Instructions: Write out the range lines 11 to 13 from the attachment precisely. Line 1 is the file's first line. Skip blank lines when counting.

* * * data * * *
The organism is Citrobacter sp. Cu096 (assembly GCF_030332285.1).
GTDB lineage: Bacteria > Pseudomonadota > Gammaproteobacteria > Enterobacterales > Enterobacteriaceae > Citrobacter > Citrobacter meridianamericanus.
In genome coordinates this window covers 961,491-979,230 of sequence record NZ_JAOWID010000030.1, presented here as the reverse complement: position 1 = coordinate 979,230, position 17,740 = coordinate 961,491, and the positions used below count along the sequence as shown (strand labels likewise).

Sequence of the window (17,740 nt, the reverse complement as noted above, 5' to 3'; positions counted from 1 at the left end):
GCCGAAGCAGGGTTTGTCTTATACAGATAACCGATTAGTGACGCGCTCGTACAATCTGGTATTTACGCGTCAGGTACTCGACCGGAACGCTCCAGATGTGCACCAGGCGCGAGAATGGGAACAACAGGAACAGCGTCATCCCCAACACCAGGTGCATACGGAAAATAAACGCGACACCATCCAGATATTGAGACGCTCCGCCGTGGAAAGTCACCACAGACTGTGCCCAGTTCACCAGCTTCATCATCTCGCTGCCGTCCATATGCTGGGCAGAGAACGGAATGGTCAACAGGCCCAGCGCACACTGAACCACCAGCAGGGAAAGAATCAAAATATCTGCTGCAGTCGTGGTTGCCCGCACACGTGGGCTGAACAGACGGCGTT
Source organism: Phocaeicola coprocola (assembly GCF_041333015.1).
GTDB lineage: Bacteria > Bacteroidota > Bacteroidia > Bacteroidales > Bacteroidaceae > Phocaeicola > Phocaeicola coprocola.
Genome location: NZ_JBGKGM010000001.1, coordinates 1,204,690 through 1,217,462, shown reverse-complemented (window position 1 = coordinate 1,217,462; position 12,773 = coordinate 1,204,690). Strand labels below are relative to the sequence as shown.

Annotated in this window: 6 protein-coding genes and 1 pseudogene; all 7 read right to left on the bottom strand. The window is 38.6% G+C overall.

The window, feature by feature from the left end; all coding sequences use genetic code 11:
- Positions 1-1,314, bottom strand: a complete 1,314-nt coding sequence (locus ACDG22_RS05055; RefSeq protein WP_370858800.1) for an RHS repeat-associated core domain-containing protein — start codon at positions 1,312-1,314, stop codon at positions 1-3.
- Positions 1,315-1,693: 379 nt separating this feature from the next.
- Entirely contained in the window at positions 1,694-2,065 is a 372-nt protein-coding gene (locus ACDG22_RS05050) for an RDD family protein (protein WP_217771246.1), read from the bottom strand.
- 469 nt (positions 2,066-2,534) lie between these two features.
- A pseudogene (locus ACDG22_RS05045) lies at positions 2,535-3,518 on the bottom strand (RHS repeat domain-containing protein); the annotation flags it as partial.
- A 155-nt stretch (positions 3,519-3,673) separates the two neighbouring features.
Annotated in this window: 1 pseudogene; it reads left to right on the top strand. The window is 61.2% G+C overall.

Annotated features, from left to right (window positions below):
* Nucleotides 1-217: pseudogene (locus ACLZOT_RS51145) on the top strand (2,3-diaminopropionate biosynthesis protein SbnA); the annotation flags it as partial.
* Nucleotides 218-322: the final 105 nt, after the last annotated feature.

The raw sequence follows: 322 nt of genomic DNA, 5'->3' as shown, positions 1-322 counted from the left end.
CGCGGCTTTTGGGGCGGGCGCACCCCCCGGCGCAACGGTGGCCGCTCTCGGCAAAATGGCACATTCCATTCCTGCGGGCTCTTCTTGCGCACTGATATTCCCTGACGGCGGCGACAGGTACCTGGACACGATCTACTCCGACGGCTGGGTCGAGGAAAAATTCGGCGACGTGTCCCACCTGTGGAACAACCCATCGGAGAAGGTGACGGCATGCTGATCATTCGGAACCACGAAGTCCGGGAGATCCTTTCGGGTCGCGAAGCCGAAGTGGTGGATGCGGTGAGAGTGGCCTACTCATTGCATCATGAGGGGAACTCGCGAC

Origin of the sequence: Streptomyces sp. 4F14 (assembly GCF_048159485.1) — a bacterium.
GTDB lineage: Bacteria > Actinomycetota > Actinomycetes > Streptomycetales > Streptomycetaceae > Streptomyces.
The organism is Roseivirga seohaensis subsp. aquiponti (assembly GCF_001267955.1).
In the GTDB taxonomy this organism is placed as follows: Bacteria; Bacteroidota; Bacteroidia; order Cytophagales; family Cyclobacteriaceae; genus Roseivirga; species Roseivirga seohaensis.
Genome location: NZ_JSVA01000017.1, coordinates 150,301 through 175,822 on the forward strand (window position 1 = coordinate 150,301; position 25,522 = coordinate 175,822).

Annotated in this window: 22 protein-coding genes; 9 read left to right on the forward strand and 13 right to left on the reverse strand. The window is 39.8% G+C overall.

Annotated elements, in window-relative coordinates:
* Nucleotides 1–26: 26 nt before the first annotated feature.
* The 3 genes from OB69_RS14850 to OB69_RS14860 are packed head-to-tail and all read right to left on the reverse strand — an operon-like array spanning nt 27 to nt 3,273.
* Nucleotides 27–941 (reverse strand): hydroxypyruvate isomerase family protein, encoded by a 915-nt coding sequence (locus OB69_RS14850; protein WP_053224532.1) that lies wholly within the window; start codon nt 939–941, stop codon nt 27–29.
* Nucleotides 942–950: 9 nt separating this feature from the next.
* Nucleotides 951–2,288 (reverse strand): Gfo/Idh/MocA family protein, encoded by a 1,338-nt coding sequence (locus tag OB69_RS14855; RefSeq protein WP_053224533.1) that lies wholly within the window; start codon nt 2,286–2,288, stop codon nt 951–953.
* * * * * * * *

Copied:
- Positions 1-1,314, bottom strand: a complete 1,314-nt coding sequence (locus ACDG22_RS05055; RefSeq protein WP_370858800.1) for an RHS repeat-associated core domain-containing protein — start codon at positions 1,312-1,314, stop codon at positions 1-3.
- Positions 1,315-1,693: 379 nt separating this feature from the next.
- Entirely contained in the window at positions 1,694-2,065 is a 372-nt protein-coding gene (locus ACDG22_RS05050) for an RDD family protein (protein WP_217771246.1), read from the bottom strand.